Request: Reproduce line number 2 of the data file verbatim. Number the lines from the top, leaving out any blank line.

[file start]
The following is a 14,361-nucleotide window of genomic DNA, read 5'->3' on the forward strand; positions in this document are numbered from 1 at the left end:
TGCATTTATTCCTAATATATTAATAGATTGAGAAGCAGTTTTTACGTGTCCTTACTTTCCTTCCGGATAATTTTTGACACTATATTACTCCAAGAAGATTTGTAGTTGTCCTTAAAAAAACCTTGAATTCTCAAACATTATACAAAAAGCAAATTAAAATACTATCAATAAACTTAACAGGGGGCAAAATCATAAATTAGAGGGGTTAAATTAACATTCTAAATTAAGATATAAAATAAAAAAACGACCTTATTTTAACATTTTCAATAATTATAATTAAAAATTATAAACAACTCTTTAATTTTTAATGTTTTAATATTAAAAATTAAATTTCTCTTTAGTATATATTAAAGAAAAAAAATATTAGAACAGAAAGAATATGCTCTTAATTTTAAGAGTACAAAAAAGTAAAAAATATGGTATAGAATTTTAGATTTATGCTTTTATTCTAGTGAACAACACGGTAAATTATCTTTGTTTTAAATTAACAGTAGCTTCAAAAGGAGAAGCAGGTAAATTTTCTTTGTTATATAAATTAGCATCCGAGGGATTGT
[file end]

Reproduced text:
TGCATTTATTCCTAATATATTAATAGATTGAGAAGCAGTTTTTACGTGTCCTTACTTTCCTTCCGGATAATTTTTGACACTATATTACTCCAAGAAGATTTGTAGTTGTCCTTAAAAAAACCTTGAATTCTCAAACATTATACAAAAAGCAAATTAAAATACTATCAATAAACTTAACAGGGGGCAAAATCATAAATTAGAGGGGTTAAATTAACATTCTAAATTAAGATATAAAATAAAAAAACGACCTTATTTTAACATTTTCAATAATTATAATTAAAAATTATAAACAACTCTTTAATTTTTAATGTTTTAATATTAAAAATTAAATTTCTCTTTAGTATATATTAAAGAAAAAAAATATTAGAACAGAAAGAATATGCTCTTAATTTTAAGAGTACAAAAAAGTAAAAAATATGGTATAGAATTTTAGATTTATGCTTTTATTCTAGTGAACAACACGGTAAATTATCTTTGTTTTAAATTAACAGTAGCTTCAAAAGGAGAAGCAGGTAAATTTTCTTTGTTATATAAATTAGCATCCGAGGGATTGT